And so begins the relationship.

Season 3, Episode 7

Sterling-Cooper doesn't win the entire Hilton contract, but they do snap up the New York properties, including the iconic Waldorf-Astoria. "It's not much to start with, but I look forward to sharing my dreams with you," Hilton tells Don.
Sterling-Cooper doesn’t win the entire Hilton contract, but they do snap up the New York properties, including the iconic Waldorf-Astoria.

“It’s not much to start with, but I look forward to sharing my dreams with you,” Hilton tells Don.

Season 3, Episode 8

The Hilton contract gets better as Don's relationship with Conrad begins to add perks to his relationship with wife Betty right when he needs help the most. To get a sense of how hotels should be run, Conrad sends Don to Rome. Betty makes excellent use of her high school Italian to flirt with, then crush the hopes of two Italians.
The Hilton contract gets better as Don’s relationship with Conrad begins to add perks to his relationship with wife Betty right when he needs help the most.

To get a sense of how hotels should be run, Conrad sends Don to Rome. Betty makes excellent use of her high school Italian to flirt with, then crush the hopes of two Italians.

Season 3, Episode 9

"It's my purpose in life to bring America to the world whether they like it or not," Conrad Hilton tells Don in a late night meeting. "We are a force of good, Don. Because we have god. Communists don't." "After all the things we threw at Khrushchev you know what made him fall apart? He couldn't get into Disneyland." But Conrad and Don's relationship comes to a head when Don fails to follow exactly what the hotel giant tells him to do. Don gives Conrad everything but the moon, but that's exactly what Conrad wanted.
“It’s my purpose in life to bring America to the world whether they like it or not,” Conrad Hilton tells Don in a late night meeting. “We are a force of good, Don. Because we have god. Communists don’t.”

“After all the things we threw at Khrushchev you know what made him fall apart? He couldn’t get into Disneyland.”

But Conrad and Don’s relationship comes to a head when Don fails to follow exactly what the hotel giant tells him to do. Don gives Conrad everything but the moon, but that’s exactly what Conrad wanted.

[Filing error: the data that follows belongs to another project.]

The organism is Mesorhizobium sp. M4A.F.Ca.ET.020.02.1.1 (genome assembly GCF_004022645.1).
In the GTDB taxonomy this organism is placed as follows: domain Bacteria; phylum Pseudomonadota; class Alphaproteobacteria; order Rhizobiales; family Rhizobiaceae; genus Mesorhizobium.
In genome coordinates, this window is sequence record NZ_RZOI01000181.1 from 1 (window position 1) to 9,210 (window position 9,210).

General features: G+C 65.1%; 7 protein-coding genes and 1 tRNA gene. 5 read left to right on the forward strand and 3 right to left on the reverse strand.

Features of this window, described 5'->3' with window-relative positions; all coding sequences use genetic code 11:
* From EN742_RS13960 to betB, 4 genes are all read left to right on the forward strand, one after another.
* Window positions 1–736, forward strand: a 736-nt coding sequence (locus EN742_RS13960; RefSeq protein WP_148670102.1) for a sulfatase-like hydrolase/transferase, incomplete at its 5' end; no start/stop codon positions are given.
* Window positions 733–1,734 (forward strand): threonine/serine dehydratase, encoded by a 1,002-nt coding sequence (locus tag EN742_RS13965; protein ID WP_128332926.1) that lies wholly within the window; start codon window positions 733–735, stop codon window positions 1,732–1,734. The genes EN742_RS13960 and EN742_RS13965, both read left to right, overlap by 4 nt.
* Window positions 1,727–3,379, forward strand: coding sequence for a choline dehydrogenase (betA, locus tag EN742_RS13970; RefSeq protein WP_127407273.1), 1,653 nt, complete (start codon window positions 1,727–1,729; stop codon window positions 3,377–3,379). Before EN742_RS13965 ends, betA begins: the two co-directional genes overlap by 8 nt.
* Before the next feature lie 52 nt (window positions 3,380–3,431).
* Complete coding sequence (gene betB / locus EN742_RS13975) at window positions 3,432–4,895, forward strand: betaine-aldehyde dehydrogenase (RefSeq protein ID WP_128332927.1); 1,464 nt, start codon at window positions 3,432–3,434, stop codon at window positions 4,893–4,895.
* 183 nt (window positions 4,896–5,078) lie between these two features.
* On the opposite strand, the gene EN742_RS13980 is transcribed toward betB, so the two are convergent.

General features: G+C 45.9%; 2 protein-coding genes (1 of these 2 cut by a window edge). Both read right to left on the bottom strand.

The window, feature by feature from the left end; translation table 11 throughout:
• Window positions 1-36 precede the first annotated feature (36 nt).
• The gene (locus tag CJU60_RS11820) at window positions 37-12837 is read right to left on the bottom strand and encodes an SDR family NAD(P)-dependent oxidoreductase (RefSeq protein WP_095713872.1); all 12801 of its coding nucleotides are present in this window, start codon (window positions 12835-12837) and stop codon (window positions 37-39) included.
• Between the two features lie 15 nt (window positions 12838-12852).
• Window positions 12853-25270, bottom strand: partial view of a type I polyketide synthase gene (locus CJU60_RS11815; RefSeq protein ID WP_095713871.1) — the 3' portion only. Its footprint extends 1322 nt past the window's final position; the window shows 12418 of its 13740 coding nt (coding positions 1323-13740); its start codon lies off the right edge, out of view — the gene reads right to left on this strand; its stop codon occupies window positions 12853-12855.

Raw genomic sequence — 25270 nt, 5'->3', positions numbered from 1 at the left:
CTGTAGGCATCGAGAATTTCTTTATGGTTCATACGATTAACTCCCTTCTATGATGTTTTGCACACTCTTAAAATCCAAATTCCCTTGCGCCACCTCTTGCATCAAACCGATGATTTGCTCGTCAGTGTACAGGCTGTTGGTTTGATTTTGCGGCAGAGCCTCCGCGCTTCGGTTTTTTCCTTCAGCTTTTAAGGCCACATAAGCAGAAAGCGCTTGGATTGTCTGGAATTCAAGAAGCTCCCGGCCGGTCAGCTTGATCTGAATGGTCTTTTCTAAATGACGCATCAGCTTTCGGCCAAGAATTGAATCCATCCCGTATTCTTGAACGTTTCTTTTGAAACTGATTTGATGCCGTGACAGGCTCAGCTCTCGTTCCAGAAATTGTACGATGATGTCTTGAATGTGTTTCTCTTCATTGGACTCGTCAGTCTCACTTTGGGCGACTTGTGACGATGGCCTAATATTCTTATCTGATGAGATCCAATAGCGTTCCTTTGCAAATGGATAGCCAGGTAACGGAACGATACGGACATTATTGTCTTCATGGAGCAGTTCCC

Season 3, Episode 13

The Hilton story comes to a close as Conrad tells Don that Sterling Cooper is about to be sold and he's taking his business elsewhere. "Some other time we'll try again," Conrad says before sending Don off.

The Hilton story comes to a close as Conrad tells Don that Sterling Cooper is about to be sold and he’s taking his business elsewhere.

“Some other time we’ll try again,” Conrad says before sending Don off.

Season 4, Episode 7

Travel doesn't return to Mad Men until half-way through the season. "We thought that 'Samsonite' is this very rare element, this mythical substance, the hardest on earth," Peggy explains to Don while reviewing sketches. "Is this substance like 'bull shit'?" Don says.
Travel doesn’t return to Mad Men until half-way through the season.

“We thought that ‘Samsonite’ is this very rare element, this mythical substance, the hardest on earth,” Peggy explains to Don while reviewing sketches.

“Is this substance like ‘bull shit’?” Don says.

They proceed to spend the night drinking, arguing, and coming up with a pitch.

Season 5, Episode 3

Travel was minor in season five, only presenting itself few times in the form of a returned Mohawk Air from the second season "Welcome back, suckers!" Roger Sterling replies. He's unwavered by the debt the airline has taken on and an impending strike. "Lane, smile: We've got an airline," Roger says.
Travel was minor in season five, only presenting itself few times in the form of a returned Mohawk Air from the second season “Welcome back, suckers!” Roger Sterling replies. He’s unwavered by the debt the airline has taken on and an impending strike.

“Lane, smile: We’ve got an airline,” Roger says.

Season 6, Episode 1

The kick-off to the sixth season begins at a resort in Hawaii, where Don Draper is again trying to figure himself out, but fixates on his time in the Korean War. Later in the episode, this soul-searching culminates in a rather un-Draper-like performance before clients from Sheraton Hotels. Thinking of his own experience, Don pitches Hawaii as a place for transformation taken to the extreme. It’s not just a place to find yourself, or come up with a better plan: The creative for the pitch has an empty suit laying on the beach like a chalk drawing of a murdered man. Needless to say, Sheraton doesn’t go for it.
The kick-off to the sixth season begins at a resort in Hawaii, where Don Draper is again trying to figure himself out, but fixates on his time in the Korean War.

Later in the episode, this soul-searching culminates in a rather un-Draper-like performance before clients from Sheraton Hotels. Thinking of his own experience, Don pitches Hawaii as a place for transformation taken to the extreme. It’s not just a place to find yourself, or come up with a better plan: The creative for the pitch has an empty suit laying on the beach like a chalk drawing of a murdered man.

Needless to say, Sheraton doesn’t go for it.

Photo Credit: Salvatore the art director pitching Don Draper for the American Airlines account. AMC